Amazon appears to be reappraising its purpose. In an update on its website , Amazon explained two new statements would be added to its 14-point list of longstanding management principles – to Strive To Be The Earth’s Best Employer; and Success And Scale Bring Broad Responsibility.
The exact reason and choice of timing – just a few days before founder and CEO Jeff Bezos hands over the reins to Amazon Web Services boss Andy Jassy – behind the change is unclear, but echoes commitments made by Bezos in his final shareholder letter to make the company a more inclusive and better employer.
While Amazon’s critics will no doubt continue to feel the company should do more, the update to its core principles reflects a wider trend.
No company, even one as dominant as Amazon, can continue to ignore the interests of both its consumers and employees, many of whom value purpose and ethics when thinking about how they make and where they spend their money.
Amazon knows employees are influenced by ethics
“Increasingly, employees want to invest their time, energy and skills in an organization that is actively engaged on topics that directly impact their lives and align with their beliefs,” said Joe Wiggins, director of communications, at employer reference firm Glassdoor.
“Today’s candidates, especially younger job seekers, want to work at companies that take a stand and take action,” Wiggins added.
Consumers also increasingly care about purpose and values.
According to research by McKinsey, 40% of US consumers said seeking brands that matched their values mattered to them, while 34% claim they have switched brands for purpose-driven reasons during the coronavirus pandemic. Some 9% of these more directly because of perceptions over how a company treated its staff.
A separate poll by Edelman in 2020, of 22,000 global respondents showed that whether they trusted a brand was the second-highest priority. 52% of US consumers believed that companies actively owe it to their employees to speak out against systemic racism.
“In this day and age, anything that leaves a slightly sour taste in your mouth, and that can come from lots of different responsibility issues, is just a reason for people not to use you,” said Giles Gibbons, CEO and cofounder of Good Business, a consultancy.
The extent to which consumers say they’ll do versus their actions is hard to say – value and convenience are still ranked as the most likely reason behind why a consumer said they’re likely to switch products in both studies.
Nethertheless, companies have a desire to project a clean image.
Well-loved companies are expected to influence for the good
Amazon’s decision is more likely a reaction to what it will believe is a perceived poor reputation in terms of employee welfare rather than simply just a convenient time of transition, says Gibbons. “The role of a principle is to set the direction of travel and then over time review against it. An organization like Amazon wouldn’t be saying it if it didn’t genuinely mean it.”
It is in every organization’s long-term self interest to care for its stakeholders, said Alex Edmans, professor of finance at London Business School and author of “Grow the Pie: How Great Companies Deliver Both Purpose And Profit.”
“We often think that social issues should be addressed by governments through minimum wages, health and safety legislation, taxes etc – but global corporations can be more powerful than some countries, and this is the case for Amazon,” Edmans told Insider.
I’ve lost a lot of other people’s money. The most stressful times in my life have been when people believed in me and invested tens (if not hundreds) of millions in my company or idea, only to see their capital go up in smoke. I’ve also made a lot of people a lot of money – but only in America would someone with my (lack of) pedigree be given this many swings at the plate.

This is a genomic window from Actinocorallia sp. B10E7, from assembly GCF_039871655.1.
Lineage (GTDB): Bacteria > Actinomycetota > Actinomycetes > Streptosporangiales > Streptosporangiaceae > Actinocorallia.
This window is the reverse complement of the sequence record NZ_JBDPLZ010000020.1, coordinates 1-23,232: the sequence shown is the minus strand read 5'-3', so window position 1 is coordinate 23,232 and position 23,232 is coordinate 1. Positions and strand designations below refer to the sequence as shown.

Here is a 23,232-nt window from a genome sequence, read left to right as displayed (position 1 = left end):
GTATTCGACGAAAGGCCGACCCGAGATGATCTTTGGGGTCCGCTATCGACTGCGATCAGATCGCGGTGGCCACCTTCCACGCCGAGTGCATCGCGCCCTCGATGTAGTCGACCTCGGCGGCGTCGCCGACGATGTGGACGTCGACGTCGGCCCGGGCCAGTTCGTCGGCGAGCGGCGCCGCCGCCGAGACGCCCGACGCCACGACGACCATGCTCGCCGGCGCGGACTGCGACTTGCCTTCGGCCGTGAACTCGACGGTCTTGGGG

To be a truly great investor or operator/CEO, you need to be a bit of a sociopath: You have to be able to sleep at night even as you lose other people’s hard-earned money or lay people off. Working with OPM (i.e., Other People’s Money) is often phrased as a positive, but the real luxury is to be in a position to lose your own capital. If things go wrong, it’s a private failure.
The willingness to risk capital on a captain and harpoons (the 19th century whaling sector was proto-venture capital) has always been a key ingredient in the secret sauce of the US economy. But the secret is out. While the US still produces the most unicorns, and the most mega-corporations, China is gaining … fast. Interestingly, despite the rhetoric re: China challenging US hegemony, it’s European innovation that has drowned in the rising red tide. But that’s another post.
We should celebrate billion-dollar successes, so long as they come at the risk of failure – the whaling captain and the entrepreneur earn their wealth in part thanks to their willingness to come home empty-handed, or not at all. However, there’s a new class of billionaire in America. Meet the MeWork generation, which makes their fortunes despite returning to harbor with less than they embarked with.
To help identify members of the MeWork generation (they can be any age), we’ve devised two metrics: the Daily Benjamin Burn™ (DBB) and the Earn-to-Burn Ratio™ (EBR). The first is how much money an executive lit on fire per day during their tenure. The second is the percentage of those lost Benjamins they siphoned off for themselves – think of it as a commission on destruction. In an efficient and fair (dangerous word) market, the EBR ratio would be zero. If we can measure someone’s burn in daily stacks of 100-dollar bills, they’ve created no value and should get no compensation. Spoiler: That’s not what happens.
Daily Benjamin Burn™
What does the DBB look like in practice? A lot like Quibi. That likely won’t mean anything to you, unless you’re one of the dozens and dozens of people who subscribed to the short-lived short video service. In 2018, Jeffrey Katzenberg and Meg Whitman raised $1.75 billion, launched a bad app with worse content, and shut it down six months later. Roku combed through the rubble and found $100 million, so Jeff and Meg immolated $1.65 billion in 750 days, or $2.2 million per day. If you stacked that $1.65 billion in 100-dollar bills, you’d have a pile over a mile high, about two Burj Khalifas, the world’s tallest building.
Eating my own Benjamins